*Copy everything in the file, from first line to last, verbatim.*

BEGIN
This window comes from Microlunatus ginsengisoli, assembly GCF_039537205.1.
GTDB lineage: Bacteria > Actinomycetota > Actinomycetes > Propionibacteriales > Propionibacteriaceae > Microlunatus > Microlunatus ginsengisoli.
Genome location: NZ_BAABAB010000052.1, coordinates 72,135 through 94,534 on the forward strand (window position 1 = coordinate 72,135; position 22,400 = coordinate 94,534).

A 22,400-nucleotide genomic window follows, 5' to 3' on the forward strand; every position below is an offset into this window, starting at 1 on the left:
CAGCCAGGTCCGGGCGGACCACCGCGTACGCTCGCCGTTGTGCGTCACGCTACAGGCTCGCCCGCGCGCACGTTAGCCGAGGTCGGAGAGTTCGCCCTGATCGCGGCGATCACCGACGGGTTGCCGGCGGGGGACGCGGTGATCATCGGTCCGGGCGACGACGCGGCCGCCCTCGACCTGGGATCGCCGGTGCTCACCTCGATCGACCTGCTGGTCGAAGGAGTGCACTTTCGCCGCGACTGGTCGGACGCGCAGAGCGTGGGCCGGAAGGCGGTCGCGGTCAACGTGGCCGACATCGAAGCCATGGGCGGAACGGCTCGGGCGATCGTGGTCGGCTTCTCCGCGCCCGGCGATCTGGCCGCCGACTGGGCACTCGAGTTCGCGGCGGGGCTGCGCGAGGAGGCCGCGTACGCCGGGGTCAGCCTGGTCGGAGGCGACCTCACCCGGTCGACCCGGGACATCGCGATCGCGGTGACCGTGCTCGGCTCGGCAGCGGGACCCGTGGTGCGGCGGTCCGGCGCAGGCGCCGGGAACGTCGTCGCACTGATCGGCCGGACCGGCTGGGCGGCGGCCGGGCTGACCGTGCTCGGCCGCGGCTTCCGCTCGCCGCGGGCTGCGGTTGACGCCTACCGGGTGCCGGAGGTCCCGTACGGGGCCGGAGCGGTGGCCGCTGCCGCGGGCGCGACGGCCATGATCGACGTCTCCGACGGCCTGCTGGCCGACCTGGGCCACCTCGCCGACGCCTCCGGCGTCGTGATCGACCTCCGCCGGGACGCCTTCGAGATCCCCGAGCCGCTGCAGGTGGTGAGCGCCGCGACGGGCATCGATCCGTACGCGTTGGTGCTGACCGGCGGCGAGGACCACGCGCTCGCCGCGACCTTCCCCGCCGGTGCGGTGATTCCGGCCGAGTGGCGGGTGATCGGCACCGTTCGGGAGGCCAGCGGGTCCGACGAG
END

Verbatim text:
This window comes from Microlunatus ginsengisoli, assembly GCF_039537205.1.
GTDB lineage: Bacteria > Actinomycetota > Actinomycetes > Propionibacteriales > Propionibacteriaceae > Microlunatus > Microlunatus ginsengisoli.
Genome location: NZ_BAABAB010000052.1, coordinates 72,135 through 94,534 on the forward strand (window position 1 = coordinate 72,135; position 22,400 = coordinate 94,534).

A 22,400-nucleotide genomic window follows, 5' to 3' on the forward strand; every position below is an offset into this window, starting at 1 on the left:
CAGCCAGGTCCGGGCGGACCACCGCGTACGCTCGCCGTTGTGCGTCACGCTACAGGCTCGCCCGCGCGCACGTTAGCCGAGGTCGGAGAGTTCGCCCTGATCGCGGCGATCACCGACGGGTTGCCGGCGGGGGACGCGGTGATCATCGGTCCGGGCGACGACGCGGCCGCCCTCGACCTGGGATCGCCGGTGCTCACCTCGATCGACCTGCTGGTCGAAGGAGTGCACTTTCGCCGCGACTGGTCGGACGCGCAGAGCGTGGGCCGGAAGGCGGTCGCGGTCAACGTGGCCGACATCGAAGCCATGGGCGGAACGGCTCGGGCGATCGTGGTCGGCTTCTCCGCGCCCGGCGATCTGGCCGCCGACTGGGCACTCGAGTTCGCGGCGGGGCTGCGCGAGGAGGCCGCGTACGCCGGGGTCAGCCTGGTCGGAGGCGACCTCACCCGGTCGACCCGGGACATCGCGATCGCGGTGACCGTGCTCGGCTCGGCAGCGGGACCCGTGGTGCGGCGGTCCGGCGCAGGCGCCGGGAACGTCGTCGCACTGATCGGCCGGACCGGCTGGGCGGCGGCCGGGCTGACCGTGCTCGGCCGCGGCTTCCGCTCGCCGCGGGCTGCGGTTGACGCCTACCGGGTGCCGGAGGTCCCGTACGGGGCCGGAGCGGTGGCCGCTGCCGCGGGCGCGACGGCCATGATCGACGTCTCCGACGGCCTGCTGGCCGACCTGGGCCACCTCGCCGACGCCTCCGGCGTCGTGATCGACCTCCGCCGGGACGCCTTCGAGATCCCCGAGCCGCTGCAGGTGGTGAGCGCCGCGACGGGCATCGATCCGTACGCGTTGGTGCTGACCGGCGGCGAGGACCACGCGCTCGCCGCGACCTTCCCCGCCGGTGCGGTGATTCCGGCCGAGTGGCGGGTGATCGGCACCGTTCGGGAGGCCAGCGGGTCCGACGAG